To view the Outline, Cause Map, and Solutions, please click “Download PDF” above.  Or click here to read more.

Baby Breastfed by Wrong Mom

By ThinkReliability Staff

After a newborn baby at a Minneapolis hospital was placed in the wrong bassinette, he was delivered to the wrong mother and breastfed.  Because breastfeeding can carry risks of transmission of communicable diseases the CDC recommends HIV and hepatitis testing after such events.

We can examine this incident – and what went wrong – in a visual root cause analysis, or Cause Map.  The Cause Mapping procedure begins by determining the impact to the organization’s goals.  In this case, the patient safety goal is impacted due to the risk of transmissible disease.  The hospital involved has stated there will be consequences to staff for not following hospital procedure.  This is an impact to the hospital’s employee impact goal.  The patient services goal is impacted because babies were switched (and apparently misplaced for some period of time) and because of the testing that the baby who was breastfed by the wrong mother will require.  The hospital will pay for the testing, which can be considered an organizational goal impact.

The analysis step of the Cause Mapping process begins with the impacted goals.  To continue the analysis, we ask “why” questions.  The patient safety goal is impacted because of the risk of disease.  The risk of disease is caused by being breastfed by the wrong mother.  This occurred because the wrong baby was brought to the mother,  the mother was breastfeeding, and the infant’s bands were not matched to the mother’s bands, although this was hospital procedure.  According to the hospital’s statement, “While hospital procedures require staff to match codes on the infant’s and mother’s identification bands in   order to prevent incidents like this, it appears these procedures were not followed in this case.”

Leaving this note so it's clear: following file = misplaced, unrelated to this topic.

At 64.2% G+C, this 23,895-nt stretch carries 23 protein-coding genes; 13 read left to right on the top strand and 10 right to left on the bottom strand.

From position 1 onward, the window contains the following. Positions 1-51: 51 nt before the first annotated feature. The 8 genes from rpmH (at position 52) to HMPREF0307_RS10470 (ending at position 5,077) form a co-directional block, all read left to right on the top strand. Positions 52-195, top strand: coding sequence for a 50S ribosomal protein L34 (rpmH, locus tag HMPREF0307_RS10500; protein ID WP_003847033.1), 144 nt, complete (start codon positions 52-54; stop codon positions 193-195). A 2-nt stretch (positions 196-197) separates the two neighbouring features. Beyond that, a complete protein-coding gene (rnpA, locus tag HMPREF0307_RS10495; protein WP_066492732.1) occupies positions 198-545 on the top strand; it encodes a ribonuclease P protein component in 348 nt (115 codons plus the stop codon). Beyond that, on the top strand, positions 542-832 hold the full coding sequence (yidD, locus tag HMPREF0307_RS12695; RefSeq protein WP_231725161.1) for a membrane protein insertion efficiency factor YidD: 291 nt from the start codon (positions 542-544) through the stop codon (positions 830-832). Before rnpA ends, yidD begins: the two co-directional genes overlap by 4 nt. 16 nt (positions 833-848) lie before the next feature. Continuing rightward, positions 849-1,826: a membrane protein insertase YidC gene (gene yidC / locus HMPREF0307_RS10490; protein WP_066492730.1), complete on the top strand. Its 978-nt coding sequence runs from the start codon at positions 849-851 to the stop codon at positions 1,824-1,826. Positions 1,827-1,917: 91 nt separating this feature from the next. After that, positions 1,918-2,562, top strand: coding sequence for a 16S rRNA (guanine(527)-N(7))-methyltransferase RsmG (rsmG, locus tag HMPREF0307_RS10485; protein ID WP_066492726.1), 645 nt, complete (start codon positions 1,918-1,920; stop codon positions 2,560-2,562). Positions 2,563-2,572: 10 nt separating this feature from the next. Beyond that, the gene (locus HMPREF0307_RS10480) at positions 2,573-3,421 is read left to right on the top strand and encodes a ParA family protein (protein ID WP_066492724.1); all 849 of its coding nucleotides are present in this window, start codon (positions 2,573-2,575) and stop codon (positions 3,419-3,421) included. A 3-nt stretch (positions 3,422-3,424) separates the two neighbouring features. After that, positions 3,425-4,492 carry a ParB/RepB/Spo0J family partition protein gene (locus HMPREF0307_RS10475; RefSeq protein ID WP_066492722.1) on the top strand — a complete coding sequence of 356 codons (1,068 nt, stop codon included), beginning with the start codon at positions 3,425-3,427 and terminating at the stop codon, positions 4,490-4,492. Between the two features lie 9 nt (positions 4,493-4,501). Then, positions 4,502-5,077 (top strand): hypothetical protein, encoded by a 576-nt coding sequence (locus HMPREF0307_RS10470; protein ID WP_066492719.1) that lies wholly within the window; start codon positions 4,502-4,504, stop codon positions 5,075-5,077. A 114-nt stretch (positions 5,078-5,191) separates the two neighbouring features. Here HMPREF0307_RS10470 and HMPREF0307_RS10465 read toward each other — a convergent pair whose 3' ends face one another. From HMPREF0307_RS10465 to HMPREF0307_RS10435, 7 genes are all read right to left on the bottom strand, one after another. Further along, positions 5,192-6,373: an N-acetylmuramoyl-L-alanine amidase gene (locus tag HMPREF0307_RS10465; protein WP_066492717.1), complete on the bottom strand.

The wrong baby was brought to the mother because multiple babies were kept in bassinettes in the nursery, and the baby had been placed in the wrong bassinette.  It is unclear what procedure was used to determine which bassinette the baby should be placed in, but the procedure was obviously ineffective.

The hospital has stated that its procedures will be reviewed.  Certainly the procedure to verify a baby’s wristband to a mother’s will be emphasized and retrained.  Additionally, matching of the baby’s wristband with a tag on the bassinette would reduce these types of issues.  Some hospitals have gone so far as to stop using nurseries where multiple babies are placed and instead keep the newborn in the mother’s room.  This also would reduce the risk of baby switching incidents.

To view the Outline, Cause Map and potential solutions, please click “Download PDF” above.

A Tongue Tie Release Wrongly Performed in Case of Tongue Lesion Resection

By ThinkReliability Staff

A California hospital has been fined $50,000 – its fifth administrative penalty from the State since 2009 – for performing the wrong procedure on a 6-year-old boy.  The boy was supposed to receive a tongue lesion resection, but instead a tongue tie release was performed.